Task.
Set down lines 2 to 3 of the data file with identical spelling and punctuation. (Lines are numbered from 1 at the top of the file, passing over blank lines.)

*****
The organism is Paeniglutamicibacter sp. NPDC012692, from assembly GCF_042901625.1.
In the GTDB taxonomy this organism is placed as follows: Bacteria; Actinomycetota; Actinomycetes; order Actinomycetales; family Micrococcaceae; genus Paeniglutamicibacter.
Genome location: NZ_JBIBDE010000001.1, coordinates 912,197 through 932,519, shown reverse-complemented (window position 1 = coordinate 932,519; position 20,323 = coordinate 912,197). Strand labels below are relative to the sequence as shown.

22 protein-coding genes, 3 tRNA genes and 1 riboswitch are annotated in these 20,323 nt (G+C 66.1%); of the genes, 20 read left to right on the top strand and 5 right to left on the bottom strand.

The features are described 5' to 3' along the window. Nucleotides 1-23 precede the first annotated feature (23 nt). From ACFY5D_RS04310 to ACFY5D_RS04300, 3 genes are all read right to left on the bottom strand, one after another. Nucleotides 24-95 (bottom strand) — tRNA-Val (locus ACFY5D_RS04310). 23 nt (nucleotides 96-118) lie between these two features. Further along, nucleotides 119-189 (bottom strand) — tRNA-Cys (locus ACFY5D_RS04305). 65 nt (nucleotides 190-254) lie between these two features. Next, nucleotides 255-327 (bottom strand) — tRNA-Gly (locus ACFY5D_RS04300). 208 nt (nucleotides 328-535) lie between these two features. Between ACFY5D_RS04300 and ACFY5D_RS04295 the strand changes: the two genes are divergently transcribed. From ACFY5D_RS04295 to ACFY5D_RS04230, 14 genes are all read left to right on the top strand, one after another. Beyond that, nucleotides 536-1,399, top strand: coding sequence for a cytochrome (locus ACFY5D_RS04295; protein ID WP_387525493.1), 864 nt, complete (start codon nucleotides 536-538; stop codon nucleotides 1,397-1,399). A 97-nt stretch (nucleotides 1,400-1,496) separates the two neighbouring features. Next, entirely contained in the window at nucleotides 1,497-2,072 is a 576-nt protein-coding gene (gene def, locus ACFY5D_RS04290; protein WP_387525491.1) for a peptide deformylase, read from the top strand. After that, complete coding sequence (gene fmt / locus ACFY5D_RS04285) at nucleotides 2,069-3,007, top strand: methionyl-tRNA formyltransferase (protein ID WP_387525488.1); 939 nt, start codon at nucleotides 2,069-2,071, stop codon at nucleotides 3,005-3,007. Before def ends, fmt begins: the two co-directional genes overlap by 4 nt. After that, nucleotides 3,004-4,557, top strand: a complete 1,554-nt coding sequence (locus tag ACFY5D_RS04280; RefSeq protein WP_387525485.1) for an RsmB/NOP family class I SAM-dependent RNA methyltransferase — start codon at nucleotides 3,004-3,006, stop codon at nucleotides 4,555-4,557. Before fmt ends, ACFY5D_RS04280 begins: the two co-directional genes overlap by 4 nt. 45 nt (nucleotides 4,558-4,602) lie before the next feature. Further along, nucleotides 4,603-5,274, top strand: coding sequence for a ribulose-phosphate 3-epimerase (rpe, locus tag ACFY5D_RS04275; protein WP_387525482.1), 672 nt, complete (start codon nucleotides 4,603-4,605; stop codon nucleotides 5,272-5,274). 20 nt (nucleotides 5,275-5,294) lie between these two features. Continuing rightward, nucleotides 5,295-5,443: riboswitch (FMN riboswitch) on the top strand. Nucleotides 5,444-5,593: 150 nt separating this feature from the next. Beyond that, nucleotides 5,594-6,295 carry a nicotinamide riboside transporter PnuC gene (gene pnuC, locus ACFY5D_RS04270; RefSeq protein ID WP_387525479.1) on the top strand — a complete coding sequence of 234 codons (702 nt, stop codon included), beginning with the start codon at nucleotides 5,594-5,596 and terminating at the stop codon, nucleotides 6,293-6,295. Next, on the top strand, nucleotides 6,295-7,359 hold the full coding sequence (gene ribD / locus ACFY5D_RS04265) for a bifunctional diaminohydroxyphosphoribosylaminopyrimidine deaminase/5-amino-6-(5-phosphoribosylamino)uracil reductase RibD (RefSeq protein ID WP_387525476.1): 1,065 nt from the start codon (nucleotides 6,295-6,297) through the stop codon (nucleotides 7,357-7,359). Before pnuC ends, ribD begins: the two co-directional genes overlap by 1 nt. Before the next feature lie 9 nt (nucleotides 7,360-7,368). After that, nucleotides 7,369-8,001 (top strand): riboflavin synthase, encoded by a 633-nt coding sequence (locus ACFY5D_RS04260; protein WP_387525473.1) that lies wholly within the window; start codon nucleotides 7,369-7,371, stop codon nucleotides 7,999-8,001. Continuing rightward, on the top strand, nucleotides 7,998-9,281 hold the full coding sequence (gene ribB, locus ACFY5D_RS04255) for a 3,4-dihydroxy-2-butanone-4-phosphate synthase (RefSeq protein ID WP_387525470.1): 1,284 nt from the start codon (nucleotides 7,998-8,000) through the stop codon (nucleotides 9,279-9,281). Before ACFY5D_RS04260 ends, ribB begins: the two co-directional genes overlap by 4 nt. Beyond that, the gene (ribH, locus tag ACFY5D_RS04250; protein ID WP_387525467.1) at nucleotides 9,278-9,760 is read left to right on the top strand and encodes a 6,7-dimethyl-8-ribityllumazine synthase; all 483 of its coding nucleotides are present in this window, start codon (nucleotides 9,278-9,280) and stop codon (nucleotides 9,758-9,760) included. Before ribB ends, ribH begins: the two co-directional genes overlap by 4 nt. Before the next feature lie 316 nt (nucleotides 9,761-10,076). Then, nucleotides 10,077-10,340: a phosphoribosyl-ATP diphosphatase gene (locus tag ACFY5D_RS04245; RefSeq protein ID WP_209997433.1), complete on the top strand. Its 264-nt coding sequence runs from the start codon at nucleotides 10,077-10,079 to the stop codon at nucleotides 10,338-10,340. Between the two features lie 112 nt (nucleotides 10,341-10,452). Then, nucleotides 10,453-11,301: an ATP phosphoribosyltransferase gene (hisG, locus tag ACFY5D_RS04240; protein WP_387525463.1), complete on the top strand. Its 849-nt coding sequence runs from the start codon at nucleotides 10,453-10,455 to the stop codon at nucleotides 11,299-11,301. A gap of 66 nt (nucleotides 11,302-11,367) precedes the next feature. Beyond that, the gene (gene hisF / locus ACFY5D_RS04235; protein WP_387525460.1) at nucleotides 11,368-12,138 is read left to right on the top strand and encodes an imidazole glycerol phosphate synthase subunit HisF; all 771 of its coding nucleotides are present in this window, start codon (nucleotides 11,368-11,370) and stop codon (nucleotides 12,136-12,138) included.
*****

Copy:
In the GTDB taxonomy this organism is placed as follows: Bacteria; Actinomycetota; Actinomycetes; order Actinomycetales; family Micrococcaceae; genus Paeniglutamicibacter.
Genome location: NZ_JBIBDE010000001.1, coordinates 912,197 through 932,519, shown reverse-complemented (window position 1 = coordinate 932,519; position 20,323 = coordinate 912,197). Strand labels below are relative to the sequence as shown.